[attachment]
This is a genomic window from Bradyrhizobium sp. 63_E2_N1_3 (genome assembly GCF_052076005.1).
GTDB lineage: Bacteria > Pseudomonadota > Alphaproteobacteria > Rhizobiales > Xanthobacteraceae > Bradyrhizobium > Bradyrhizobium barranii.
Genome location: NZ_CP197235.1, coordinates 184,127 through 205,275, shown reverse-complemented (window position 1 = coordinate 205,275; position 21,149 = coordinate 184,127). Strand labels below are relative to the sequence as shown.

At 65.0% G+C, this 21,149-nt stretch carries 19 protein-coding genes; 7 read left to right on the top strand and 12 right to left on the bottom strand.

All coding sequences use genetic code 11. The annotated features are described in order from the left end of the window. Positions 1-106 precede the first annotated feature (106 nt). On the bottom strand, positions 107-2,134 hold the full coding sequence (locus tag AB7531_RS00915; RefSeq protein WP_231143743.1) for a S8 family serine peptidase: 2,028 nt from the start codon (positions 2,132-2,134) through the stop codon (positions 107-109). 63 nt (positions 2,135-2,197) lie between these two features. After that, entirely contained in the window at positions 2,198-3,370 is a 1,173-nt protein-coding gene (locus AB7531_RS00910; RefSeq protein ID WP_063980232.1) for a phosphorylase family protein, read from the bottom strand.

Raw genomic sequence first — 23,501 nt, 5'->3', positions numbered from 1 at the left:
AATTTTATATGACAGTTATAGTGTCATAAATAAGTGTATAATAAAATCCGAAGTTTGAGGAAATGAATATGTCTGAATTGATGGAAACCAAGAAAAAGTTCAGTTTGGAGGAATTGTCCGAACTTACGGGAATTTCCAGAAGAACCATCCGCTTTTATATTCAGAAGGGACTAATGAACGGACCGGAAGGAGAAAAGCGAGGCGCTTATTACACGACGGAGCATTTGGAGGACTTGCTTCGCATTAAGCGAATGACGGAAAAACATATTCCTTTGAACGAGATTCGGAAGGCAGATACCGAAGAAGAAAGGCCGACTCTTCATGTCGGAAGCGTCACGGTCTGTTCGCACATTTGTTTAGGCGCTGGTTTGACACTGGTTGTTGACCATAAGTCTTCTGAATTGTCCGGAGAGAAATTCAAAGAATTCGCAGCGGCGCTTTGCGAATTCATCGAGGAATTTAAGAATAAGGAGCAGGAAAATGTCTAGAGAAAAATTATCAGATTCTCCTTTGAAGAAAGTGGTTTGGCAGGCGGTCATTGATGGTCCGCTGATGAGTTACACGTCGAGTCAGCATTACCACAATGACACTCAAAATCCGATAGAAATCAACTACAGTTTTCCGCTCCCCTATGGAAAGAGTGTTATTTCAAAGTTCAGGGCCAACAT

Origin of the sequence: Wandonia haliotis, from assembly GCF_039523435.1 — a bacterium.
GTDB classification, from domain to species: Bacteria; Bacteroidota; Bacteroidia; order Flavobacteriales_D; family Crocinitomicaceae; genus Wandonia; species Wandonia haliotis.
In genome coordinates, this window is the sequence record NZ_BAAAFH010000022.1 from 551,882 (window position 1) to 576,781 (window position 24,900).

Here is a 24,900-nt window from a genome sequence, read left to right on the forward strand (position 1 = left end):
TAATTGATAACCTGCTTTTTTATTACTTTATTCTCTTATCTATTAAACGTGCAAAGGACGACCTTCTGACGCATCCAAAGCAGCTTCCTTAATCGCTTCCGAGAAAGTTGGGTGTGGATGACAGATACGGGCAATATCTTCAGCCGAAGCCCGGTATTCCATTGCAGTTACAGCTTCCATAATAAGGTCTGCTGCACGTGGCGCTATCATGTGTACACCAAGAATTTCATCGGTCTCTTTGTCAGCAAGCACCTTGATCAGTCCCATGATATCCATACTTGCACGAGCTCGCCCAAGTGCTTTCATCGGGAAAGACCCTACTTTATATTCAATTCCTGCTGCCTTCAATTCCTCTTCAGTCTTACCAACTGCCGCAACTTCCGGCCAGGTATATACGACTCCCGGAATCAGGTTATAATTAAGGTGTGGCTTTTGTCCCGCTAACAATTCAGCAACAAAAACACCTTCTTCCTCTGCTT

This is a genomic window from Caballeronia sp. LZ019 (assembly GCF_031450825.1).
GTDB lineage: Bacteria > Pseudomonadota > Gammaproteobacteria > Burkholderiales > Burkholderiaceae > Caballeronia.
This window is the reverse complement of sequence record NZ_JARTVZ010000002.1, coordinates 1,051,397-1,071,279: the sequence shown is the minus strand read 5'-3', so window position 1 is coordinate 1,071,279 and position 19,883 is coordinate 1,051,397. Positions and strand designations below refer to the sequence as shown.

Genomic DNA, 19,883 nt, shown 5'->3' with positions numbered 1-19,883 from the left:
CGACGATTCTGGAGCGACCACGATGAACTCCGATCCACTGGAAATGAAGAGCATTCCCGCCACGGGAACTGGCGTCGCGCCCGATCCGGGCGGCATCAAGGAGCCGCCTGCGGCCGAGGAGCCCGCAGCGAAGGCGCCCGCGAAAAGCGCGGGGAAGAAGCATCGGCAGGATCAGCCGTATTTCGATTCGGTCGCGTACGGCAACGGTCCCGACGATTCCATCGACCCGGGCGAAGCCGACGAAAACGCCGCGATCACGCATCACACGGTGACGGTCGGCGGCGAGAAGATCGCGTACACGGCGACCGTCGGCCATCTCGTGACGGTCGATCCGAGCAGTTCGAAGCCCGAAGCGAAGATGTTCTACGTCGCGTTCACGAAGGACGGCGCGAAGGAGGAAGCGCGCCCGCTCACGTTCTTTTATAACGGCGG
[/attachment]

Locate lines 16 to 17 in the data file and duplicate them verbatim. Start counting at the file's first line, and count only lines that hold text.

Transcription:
Genomic DNA, 19,883 nt, shown 5'->3' with positions numbered 1-19,883 from the left:
CGACGATTCTGGAGCGACCACGATGAACTCCGATCCACTGGAAATGAAGAGCATTCCCGCCACGGGAACTGGCGTCGCGCCCGATCCGGGCGGCATCAAGGAGCCGCCTGCGGCCGAGGAGCCCGCAGCGAAGGCGCCCGCGAAAAGCGCGGGGAAGAAGCATCGGCAGGATCAGCCGTATTTCGATTCGGTCGCGTACGGCAACGGTCCCGACGATTCCATCGACCCGGGCGAAGCCGACGAAAACGCCGCGATCACGCATCACACGGTGACGGTCGGCGGCGAGAAGATCGCGTACACGGCGACCGTCGGCCATCTCGTGACGGTCGATCCGAGCAGTTCGAAGCCCGAAGCGAAGATGTTCTACGTCGCGTTCACGAAGGACGGCGCGAAGGAGGAAGCGCGCCCGCTCACGTTCTTTTATAACGGCGG